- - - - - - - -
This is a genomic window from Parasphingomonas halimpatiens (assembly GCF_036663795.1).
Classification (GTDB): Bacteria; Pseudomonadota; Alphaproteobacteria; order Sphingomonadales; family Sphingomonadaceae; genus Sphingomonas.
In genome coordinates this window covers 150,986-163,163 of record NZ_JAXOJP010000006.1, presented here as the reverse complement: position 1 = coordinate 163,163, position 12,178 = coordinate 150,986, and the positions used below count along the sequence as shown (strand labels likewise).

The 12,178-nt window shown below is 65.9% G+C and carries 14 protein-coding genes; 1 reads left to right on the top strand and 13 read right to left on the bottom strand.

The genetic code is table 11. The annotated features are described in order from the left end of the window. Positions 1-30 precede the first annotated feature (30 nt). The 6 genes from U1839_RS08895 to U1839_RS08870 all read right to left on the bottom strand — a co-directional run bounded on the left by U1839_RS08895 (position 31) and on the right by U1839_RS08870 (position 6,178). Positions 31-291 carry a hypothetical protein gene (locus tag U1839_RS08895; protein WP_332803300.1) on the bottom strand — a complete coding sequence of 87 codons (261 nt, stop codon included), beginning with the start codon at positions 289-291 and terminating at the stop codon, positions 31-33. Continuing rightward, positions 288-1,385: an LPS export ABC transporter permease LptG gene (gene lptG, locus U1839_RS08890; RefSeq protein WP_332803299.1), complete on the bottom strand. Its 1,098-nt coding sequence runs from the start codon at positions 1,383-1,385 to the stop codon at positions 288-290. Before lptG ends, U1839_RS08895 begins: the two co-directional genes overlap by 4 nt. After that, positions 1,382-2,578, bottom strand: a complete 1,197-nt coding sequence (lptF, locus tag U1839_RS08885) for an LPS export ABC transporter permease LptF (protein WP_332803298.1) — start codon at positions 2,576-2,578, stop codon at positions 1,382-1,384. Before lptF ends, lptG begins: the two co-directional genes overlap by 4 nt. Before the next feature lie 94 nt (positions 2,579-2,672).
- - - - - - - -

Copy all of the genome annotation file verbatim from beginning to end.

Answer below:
This is a genomic window from Parasphingomonas halimpatiens (assembly GCF_036663795.1).
Classification (GTDB): Bacteria; Pseudomonadota; Alphaproteobacteria; order Sphingomonadales; family Sphingomonadaceae; genus Sphingomonas.
In genome coordinates this window covers 150,986-163,163 of record NZ_JAXOJP010000006.1, presented here as the reverse complement: position 1 = coordinate 163,163, position 12,178 = coordinate 150,986, and the positions used below count along the sequence as shown (strand labels likewise).

The 12,178-nt window shown below is 65.9% G+C and carries 14 protein-coding genes; 1 reads left to right on the top strand and 13 read right to left on the bottom strand.

The genetic code is table 11. The annotated features are described in order from the left end of the window. Positions 1-30 precede the first annotated feature (30 nt). The 6 genes from U1839_RS08895 to U1839_RS08870 all read right to left on the bottom strand — a co-directional run bounded on the left by U1839_RS08895 (position 31) and on the right by U1839_RS08870 (position 6,178). Positions 31-291 carry a hypothetical protein gene (locus tag U1839_RS08895; protein WP_332803300.1) on the bottom strand — a complete coding sequence of 87 codons (261 nt, stop codon included), beginning with the start codon at positions 289-291 and terminating at the stop codon, positions 31-33. Continuing rightward, positions 288-1,385: an LPS export ABC transporter permease LptG gene (gene lptG, locus U1839_RS08890; RefSeq protein WP_332803299.1), complete on the bottom strand. Its 1,098-nt coding sequence runs from the start codon at positions 1,383-1,385 to the stop codon at positions 288-290. Before lptG ends, U1839_RS08895 begins: the two co-directional genes overlap by 4 nt. After that, positions 1,382-2,578, bottom strand: a complete 1,197-nt coding sequence (lptF, locus tag U1839_RS08885) for an LPS export ABC transporter permease LptF (protein WP_332803298.1) — start codon at positions 2,576-2,578, stop codon at positions 1,382-1,384. Before lptF ends, lptG begins: the two co-directional genes overlap by 4 nt. Before the next feature lie 94 nt (positions 2,579-2,672).